Effects of fire on small mammal communities in frequent-fire forests in California

Journal of Mammalogy
By: , and 



Fire is a natural, dynamic process that is integral to maintaining ecosystem function. The reintroduction of fire (e.g., prescribed fire, managed wildfire) is a critical management tool for protecting many frequent-fire forests against stand-replacing fires while restoring an essential ecological process. Understanding the effects of fire on forests and wildlife communities is important in natural resource planning efforts. Small mammals are key components of forest food webs and essential to ecosystem function. To investigate the relationship of fire to small mammal assemblages, we live trapped small mammals in 10 burned and 10 unburned forests over 2 years in the central Sierra Nevada, California. Small mammal abundance was higher in unburned forests, largely reflecting the greater proportion of closed-canopy species such as Glaucomys sabrinus in unburned forests. The most abundant species across the entire study area was the highly adaptable generalist species, Peromyscus maniculatus. Species diversity was similar between burned and unburned forests, but burned forests were characterized by greater habitat heterogeneity and higher small mammal species evenness. The use and reintroduction of fire to maintain a matrix of burn severities, including large patches of unburned refugia, creates a heterogeneous and resilient landscape that allows for fire-sensitive species to proliferate and, as such, may help maintain key ecological functions and diverse small mammal assemblages.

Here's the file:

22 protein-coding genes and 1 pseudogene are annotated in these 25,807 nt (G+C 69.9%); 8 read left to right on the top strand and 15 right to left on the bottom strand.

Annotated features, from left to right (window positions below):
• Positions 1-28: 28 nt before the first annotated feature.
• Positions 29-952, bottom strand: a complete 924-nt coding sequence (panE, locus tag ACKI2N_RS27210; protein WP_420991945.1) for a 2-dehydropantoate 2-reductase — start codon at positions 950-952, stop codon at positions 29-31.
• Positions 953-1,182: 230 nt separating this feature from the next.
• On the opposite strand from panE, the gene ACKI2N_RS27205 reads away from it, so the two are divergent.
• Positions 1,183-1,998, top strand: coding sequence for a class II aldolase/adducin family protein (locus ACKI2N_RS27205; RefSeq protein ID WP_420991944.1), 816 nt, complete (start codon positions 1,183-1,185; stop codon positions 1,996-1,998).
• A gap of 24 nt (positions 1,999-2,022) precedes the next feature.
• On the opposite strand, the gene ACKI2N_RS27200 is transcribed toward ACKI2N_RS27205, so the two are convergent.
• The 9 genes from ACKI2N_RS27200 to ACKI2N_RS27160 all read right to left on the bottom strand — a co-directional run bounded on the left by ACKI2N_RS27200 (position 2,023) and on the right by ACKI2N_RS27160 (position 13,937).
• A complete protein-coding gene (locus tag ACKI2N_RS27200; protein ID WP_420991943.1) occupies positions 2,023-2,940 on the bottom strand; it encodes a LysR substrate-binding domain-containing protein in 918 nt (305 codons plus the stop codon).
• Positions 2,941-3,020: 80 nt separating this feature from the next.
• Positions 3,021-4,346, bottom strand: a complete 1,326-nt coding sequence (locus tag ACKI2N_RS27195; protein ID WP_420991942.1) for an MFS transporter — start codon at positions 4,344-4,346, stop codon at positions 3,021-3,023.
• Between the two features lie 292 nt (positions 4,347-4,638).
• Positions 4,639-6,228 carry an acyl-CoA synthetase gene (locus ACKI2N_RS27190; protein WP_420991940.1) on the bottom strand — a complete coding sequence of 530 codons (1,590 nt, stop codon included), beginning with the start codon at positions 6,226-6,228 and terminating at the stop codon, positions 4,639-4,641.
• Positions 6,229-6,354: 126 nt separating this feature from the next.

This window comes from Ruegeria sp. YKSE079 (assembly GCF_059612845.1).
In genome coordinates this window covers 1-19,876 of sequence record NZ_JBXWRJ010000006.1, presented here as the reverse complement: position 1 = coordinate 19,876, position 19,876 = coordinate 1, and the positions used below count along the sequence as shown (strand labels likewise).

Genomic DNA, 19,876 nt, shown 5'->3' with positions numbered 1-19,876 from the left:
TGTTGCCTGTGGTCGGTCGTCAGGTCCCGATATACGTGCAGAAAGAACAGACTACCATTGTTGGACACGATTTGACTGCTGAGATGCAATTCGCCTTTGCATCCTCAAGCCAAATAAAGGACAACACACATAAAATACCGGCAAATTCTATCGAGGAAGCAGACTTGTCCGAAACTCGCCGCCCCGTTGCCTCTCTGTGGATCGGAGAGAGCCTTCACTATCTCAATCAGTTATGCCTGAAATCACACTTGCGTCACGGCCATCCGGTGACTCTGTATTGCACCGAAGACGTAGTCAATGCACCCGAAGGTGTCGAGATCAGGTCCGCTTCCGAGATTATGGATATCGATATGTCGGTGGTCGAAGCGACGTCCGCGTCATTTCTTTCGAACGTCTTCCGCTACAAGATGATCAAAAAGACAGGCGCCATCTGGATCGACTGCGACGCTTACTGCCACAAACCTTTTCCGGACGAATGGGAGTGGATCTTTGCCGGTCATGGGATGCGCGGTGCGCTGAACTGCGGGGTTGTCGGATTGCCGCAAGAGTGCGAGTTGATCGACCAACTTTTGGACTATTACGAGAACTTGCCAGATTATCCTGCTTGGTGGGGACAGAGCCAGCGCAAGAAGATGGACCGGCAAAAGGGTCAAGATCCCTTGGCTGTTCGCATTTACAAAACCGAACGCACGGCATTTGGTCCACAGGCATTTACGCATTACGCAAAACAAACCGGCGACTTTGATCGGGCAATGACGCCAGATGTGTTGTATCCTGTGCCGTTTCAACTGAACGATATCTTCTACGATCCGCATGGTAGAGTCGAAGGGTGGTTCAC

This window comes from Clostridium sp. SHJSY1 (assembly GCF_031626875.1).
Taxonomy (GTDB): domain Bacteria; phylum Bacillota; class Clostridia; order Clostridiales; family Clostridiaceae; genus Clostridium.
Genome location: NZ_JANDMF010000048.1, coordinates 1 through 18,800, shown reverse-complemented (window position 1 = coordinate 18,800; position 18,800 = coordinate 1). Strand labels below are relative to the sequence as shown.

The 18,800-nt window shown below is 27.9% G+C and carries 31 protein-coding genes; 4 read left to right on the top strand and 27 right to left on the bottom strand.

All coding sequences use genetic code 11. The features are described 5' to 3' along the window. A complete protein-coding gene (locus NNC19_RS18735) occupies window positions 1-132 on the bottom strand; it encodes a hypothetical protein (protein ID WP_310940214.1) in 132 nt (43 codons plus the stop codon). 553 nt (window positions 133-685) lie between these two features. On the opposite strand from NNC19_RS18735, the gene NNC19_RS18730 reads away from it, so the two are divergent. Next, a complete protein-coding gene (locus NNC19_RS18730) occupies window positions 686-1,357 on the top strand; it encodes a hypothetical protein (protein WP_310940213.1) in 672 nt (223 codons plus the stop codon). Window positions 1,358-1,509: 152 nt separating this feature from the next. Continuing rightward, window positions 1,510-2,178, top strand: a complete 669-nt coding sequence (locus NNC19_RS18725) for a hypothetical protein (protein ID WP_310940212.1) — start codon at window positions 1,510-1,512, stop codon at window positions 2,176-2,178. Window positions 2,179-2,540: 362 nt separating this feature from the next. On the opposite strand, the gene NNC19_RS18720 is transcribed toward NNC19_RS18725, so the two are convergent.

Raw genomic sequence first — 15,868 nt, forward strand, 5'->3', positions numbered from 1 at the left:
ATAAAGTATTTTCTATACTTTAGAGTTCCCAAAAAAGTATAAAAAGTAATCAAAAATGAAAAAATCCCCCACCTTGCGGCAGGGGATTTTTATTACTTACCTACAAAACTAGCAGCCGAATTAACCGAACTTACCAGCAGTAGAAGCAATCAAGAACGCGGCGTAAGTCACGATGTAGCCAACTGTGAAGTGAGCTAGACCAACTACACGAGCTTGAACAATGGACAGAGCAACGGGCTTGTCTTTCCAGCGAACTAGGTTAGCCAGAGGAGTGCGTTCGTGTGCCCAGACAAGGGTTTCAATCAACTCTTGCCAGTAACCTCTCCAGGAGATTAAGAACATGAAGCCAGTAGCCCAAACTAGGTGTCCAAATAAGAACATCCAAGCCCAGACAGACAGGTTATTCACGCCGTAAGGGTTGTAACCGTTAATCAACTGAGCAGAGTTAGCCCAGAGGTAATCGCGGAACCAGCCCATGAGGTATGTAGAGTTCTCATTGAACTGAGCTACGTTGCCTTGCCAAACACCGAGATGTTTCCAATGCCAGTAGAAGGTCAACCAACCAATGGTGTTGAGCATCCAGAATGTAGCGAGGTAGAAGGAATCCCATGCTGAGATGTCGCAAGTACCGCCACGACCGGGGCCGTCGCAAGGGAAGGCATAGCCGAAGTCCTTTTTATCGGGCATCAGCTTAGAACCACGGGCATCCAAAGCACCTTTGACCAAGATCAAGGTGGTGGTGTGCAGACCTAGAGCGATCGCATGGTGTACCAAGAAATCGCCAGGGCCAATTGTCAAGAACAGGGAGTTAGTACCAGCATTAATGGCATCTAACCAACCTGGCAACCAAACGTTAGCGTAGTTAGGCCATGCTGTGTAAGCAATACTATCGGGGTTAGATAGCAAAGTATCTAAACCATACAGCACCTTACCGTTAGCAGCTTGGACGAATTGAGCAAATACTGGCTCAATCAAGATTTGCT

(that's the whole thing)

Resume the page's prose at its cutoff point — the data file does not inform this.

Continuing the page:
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Additional publication details

Publication type Article
Publication Subtype Journal Article
Title Effects of fire on small mammal communities in frequent-fire forests in California
Series title Journal of Mammalogy
DOI 10.1093/jmammal/gyu011
Volume 96
Issue 1
Year Published 2015
Language English
Publisher Oxford University Press
Contributing office(s) Western Ecological Research Center
Description 13 p.
First page 107
Last page 119
Country United States
State California
Other Geospatial Sierra Nevada
Online Only (Y/N) N
Additional Online Files (Y/N) N
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